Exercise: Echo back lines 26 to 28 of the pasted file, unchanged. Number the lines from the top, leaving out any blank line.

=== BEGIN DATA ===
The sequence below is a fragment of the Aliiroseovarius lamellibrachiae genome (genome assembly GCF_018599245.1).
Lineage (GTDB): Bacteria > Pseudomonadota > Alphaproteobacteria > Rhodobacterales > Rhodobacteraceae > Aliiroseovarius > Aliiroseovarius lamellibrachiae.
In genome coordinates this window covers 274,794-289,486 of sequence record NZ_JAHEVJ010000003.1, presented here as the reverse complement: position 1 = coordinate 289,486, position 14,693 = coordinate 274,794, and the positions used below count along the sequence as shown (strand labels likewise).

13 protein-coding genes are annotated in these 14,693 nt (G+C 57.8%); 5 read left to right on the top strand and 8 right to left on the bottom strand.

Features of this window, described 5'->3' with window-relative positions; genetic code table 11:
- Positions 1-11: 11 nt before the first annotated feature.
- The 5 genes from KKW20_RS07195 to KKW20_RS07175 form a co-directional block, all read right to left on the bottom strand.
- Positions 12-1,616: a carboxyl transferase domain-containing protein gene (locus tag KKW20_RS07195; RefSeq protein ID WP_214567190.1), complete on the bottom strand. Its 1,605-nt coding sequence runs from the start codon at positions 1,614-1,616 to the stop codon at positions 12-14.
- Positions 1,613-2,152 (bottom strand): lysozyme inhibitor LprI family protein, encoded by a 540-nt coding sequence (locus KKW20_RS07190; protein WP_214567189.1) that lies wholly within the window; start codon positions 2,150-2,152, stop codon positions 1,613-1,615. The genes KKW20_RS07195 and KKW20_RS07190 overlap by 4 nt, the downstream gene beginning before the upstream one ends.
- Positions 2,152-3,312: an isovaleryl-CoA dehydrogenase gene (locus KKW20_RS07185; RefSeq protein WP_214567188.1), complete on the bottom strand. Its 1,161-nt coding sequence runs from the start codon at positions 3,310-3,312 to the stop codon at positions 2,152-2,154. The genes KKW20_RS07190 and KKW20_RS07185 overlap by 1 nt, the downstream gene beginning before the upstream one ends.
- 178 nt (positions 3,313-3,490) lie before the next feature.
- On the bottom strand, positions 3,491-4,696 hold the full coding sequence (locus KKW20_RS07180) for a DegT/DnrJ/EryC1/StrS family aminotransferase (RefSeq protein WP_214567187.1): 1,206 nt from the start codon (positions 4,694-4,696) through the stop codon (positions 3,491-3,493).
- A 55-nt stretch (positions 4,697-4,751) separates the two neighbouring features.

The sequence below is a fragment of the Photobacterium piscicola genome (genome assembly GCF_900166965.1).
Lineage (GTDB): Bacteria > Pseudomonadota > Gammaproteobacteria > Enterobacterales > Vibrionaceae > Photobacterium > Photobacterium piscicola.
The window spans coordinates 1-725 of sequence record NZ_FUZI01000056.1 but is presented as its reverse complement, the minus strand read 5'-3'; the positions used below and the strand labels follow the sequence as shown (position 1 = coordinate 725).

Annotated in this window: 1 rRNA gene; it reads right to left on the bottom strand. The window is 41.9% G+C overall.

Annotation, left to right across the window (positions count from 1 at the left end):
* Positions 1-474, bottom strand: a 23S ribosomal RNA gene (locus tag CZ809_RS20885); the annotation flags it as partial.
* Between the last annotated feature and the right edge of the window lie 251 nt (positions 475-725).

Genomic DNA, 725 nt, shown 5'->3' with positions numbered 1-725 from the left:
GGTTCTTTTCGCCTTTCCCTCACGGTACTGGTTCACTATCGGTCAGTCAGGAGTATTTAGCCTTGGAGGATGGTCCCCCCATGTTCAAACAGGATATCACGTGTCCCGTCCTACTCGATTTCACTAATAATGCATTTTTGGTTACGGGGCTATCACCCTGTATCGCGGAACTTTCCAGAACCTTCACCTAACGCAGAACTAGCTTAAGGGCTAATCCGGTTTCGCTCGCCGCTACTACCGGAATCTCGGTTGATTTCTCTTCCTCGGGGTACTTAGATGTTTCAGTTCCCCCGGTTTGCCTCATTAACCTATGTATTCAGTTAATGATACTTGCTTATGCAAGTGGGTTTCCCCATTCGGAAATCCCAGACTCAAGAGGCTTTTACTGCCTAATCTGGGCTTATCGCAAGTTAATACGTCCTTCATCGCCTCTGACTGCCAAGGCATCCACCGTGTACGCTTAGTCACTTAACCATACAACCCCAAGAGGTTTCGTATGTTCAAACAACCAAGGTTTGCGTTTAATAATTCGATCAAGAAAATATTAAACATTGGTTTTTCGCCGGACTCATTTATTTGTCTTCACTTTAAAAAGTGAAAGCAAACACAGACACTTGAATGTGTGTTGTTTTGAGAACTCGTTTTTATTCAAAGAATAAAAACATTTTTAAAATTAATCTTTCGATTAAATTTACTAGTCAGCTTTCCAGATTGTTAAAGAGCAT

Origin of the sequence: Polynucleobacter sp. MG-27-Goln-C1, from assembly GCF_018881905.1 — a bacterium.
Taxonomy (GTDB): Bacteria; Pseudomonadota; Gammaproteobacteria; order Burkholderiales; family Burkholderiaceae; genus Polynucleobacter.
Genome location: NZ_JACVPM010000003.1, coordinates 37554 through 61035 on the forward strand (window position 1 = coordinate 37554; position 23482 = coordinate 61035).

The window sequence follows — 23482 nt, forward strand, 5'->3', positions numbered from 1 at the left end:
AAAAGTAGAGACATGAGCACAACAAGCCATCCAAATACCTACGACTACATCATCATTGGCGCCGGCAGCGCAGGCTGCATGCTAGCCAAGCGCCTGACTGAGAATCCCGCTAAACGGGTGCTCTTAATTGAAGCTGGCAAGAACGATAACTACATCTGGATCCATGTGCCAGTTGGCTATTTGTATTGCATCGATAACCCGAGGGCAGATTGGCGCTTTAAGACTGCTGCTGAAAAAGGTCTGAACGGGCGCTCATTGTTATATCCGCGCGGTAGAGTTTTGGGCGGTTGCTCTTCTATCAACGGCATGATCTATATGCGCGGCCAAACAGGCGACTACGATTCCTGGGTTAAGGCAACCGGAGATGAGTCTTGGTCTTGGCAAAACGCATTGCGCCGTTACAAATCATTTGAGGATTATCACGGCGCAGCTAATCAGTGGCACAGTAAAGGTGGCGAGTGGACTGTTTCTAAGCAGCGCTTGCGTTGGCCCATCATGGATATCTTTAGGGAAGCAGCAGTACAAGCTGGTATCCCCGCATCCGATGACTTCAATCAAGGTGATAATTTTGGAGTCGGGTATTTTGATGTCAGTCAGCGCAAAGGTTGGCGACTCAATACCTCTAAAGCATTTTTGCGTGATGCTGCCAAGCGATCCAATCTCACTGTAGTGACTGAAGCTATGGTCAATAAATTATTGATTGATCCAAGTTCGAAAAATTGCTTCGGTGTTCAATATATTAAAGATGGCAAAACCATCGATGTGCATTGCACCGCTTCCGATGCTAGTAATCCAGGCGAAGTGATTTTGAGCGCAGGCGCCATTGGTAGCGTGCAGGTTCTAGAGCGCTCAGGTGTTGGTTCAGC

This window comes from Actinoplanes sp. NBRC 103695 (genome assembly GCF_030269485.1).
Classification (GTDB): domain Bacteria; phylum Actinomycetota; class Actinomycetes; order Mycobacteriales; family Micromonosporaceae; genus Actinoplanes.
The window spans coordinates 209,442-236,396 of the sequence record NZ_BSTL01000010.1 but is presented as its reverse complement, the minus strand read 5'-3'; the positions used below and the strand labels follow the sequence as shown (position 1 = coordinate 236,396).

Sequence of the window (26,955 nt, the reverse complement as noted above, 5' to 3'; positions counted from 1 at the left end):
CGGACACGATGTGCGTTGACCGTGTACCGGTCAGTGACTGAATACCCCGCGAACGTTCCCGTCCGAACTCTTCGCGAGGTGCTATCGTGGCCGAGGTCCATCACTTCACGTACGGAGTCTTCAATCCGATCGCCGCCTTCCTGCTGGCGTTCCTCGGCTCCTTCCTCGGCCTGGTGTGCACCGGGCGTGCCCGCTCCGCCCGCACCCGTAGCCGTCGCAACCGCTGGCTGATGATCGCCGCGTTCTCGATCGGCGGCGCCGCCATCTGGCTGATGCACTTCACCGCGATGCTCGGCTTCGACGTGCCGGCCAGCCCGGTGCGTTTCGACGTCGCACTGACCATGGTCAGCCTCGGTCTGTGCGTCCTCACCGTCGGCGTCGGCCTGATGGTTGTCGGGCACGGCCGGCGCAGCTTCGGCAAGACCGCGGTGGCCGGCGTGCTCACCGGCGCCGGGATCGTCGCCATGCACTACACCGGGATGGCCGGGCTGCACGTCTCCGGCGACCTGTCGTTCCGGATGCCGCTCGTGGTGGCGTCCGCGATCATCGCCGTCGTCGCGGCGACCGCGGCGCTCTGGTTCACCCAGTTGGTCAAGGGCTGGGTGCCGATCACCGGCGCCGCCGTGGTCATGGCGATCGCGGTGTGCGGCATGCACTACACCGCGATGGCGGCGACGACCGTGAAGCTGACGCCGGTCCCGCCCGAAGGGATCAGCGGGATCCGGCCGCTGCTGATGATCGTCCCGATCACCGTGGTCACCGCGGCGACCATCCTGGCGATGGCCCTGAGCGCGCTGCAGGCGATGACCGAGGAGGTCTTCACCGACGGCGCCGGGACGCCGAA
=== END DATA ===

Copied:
The window sequence follows — 23482 nt, forward strand, 5'->3', positions numbered from 1 at the left end:
AAAAGTAGAGACATGAGCACAACAAGCCATCCAAATACCTACGACTACATCATCATTGGCGCCGGCAGCGCAGGCTGCATGCTAGCCAAGCGCCTGACTGAGAATCCCGCTAAACGGGTGCTCTTAATTGAAGCTGGCAAGAACGATAACTACATCTGGATCCATGTGCCAGTTGGCTATTTGTATTGCATCGATAACCCGAGGGCAGATTGGCGCTTTAAGACTGCTGCTGAAAAAGGTCTGAACGGGCGCTCATTGTTATATCCGCGCGGTAGAGTTTTGGGCGGTTGCTCTTCTATCAACGGCATGATCTATATGCGCGGCCAAACAGGCGACTACGATTCCTGGGTTAAGGCAACCGGAGATGAGTCTTGGTCTTGGCAAAACGCATTGCGCCGTTACAAATCATTTGAGGATTATCACGGCGCAGCTAATCAGTGGCACAGTAAAGGTGGCGAGTGGACTGTTTCTAAGCAGCGCTTGCGTTGGCCCATCATGGATATCTTTAGGGAAGCAGCAGTACAAGCTGGTATCCCCGCATCCGATGACTTCAATCAAGGTGATAATTTTGGAGTCGGGTATTTTGATGTCAGTCAGCGCAAAGGTTGGCGACTCAATACCTCTAAAGCATTTTTGCGTGATGCTGCCAAGCGATCCAATCTCACTGTAGTGACTGAAGCTATGGTCAATAAATTATTGATTGATCCAAGTTCGAAAAATTGCTTCGGTGTTCAATATATTAAAGATGGCAAAACCATCGATGTGCATTGCACCGCTTCCGATGCTAGTAATCCAGGCGAAGTGATTTTGAGCGCAGGCGCCATTGGTAGCGTGCAGGTTCTAGAGCGCTCAGGTGTTGGTTCAGC

This window comes from Actinoplanes sp. NBRC 103695 (genome assembly GCF_030269485.1).